Loose Lead walking

Valuable training articles posted by Victoria and other Positively members.

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Mattie
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Post by Mattie » Sat Feb 28, 2009 11:38 am

That is good Noobs, it is all down to your hard work and now you are getting the dog you want, well done.

As for the sitting when you stop, I may be wrong but if he wanted to look up to you he has to sit if he is close. :D
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Post by Noobs » Sun Mar 01, 2009 1:46 pm

It's true, he would have to sit to look up to me when he's this close, although sometimes he does try while he's walking - he'll take a step or two to the side while walking and look up at me...not sure if he's waiting for a treat or not (he used to get a treat every few steps which is why he got into the habit of looking up at me while walking a few months ago), but I give him lots of praise instead.

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Post by Fundog » Tue Mar 03, 2009 10:24 am

Noobs, I always carry a water bottle for my dogs (I live in the desert), so every so often Annie will look up at me, or even do a little hop to the front where she can catch my eye better-- it means she wants a drink.

BTW, I don't know if this has been suggested already or not-- I can't get through all four pages-- but you know how sometimes if the dog does a little hop skip around in excitement or sniffing, and gets the leash wrapped around him/herself the wrong way? And then when it's like that he/she can't walk as fast, or pull. Well last night I got an idea, and this time instead of waiting for them to do that, and then unwrapping the leash the way it should be, I swung the lead around in front of them, so it went from the withers (where it hooks onto the harness), over the right shoulder, across the chest-under the chin, back over the left shoulder, then I tucked it under the harness and pulled it through-- brilliant! Even my Dottie, who is relatively new to the lead, didn't pull then. Annie is pretty good on leash anyway, unless she smells something, then she tends to lurch suddenly to investigate. This time she couldn't lurch, but she was able to indicate so I could lead her over to her sniff spot. The thing I liked the best about it was, the dogs weren't straining or coughing at all, and did not seem the least bit uncomfortable-- they just couldn't get any leverage to pull with, or something. Even with Dottie, I was just holding the leash loop with my fingers-- not my whole hand like usual. It was a very pleasant walk! Oh-- and Dottie just gets better and better at passing cars and other distractions-- she was awesome last night!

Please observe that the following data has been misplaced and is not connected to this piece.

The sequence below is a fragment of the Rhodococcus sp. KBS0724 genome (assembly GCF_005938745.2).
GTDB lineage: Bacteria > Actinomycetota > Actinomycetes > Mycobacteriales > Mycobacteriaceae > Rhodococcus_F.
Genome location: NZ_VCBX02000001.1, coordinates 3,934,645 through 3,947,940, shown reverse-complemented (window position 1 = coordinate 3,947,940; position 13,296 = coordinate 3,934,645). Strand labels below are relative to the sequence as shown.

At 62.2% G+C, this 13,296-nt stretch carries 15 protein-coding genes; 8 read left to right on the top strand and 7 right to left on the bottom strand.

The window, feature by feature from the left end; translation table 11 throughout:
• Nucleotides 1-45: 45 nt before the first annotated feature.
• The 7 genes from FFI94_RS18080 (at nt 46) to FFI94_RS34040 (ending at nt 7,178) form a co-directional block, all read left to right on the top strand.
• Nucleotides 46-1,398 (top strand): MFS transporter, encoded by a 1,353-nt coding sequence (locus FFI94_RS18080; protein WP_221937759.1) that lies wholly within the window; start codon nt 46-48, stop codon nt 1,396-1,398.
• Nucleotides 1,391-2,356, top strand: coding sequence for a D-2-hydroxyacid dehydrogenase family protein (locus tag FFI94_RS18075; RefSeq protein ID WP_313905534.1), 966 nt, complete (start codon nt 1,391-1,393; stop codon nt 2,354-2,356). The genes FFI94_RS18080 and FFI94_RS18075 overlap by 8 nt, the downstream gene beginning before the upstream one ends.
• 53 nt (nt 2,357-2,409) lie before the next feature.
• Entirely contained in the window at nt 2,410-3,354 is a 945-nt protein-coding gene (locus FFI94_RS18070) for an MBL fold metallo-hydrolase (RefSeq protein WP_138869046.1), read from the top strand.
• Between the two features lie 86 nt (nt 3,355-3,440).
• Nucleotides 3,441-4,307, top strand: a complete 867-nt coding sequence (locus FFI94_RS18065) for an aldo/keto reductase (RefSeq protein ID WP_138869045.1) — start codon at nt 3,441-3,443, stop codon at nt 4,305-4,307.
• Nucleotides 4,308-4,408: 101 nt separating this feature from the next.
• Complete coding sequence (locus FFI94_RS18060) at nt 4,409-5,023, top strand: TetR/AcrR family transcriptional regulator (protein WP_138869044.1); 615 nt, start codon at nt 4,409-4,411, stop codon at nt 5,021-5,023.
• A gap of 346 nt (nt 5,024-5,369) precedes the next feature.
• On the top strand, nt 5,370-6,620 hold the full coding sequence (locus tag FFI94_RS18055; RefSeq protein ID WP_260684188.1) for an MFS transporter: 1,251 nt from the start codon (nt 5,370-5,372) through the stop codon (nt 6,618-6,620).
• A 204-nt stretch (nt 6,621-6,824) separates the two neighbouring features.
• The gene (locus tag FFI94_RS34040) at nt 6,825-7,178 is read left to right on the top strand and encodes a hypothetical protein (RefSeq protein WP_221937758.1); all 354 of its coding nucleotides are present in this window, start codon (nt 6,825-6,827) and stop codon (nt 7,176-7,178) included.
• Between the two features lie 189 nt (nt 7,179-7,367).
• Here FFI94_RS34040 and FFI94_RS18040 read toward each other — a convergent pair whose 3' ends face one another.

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Post by Fundog » Wed Mar 04, 2009 5:15 am

I should also mention that with this method of positioning the leash around the front and over the shoulder, under the harness, as described previously, my bird dogs can/and will still "quarter" (that zig-zag thing bird dogs do). I don't necessarily want to suppress that instinct, since that is something I love about them, and why I have bird dogs. And tonight I used the technique with both of them at the same time (totally awesome!)-- and it wasn't that they weren't able to pull-- because when they hit on a strong scent there definitely was some pulling-- but for some reason, they just weren't as inclined to pull as long as we were simply walking to walk. So that made it really, really (really) nice. I love walking my dogs! :D :D :D

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Post by NancySinatra » Thu Apr 16, 2009 5:12 pm

How many times per day should I be practicing with my dog? I've been using the method that Victoria describes in her book, which is very similar to this, but so far...we haven't gotten any farther than in front of my house.

We take several short walks per day so that she can potty and one very long one and she's allowed to run around on a 30 foot leash without any expectations of training or pottying at least once a day (we don't have a place where she can run without a leash).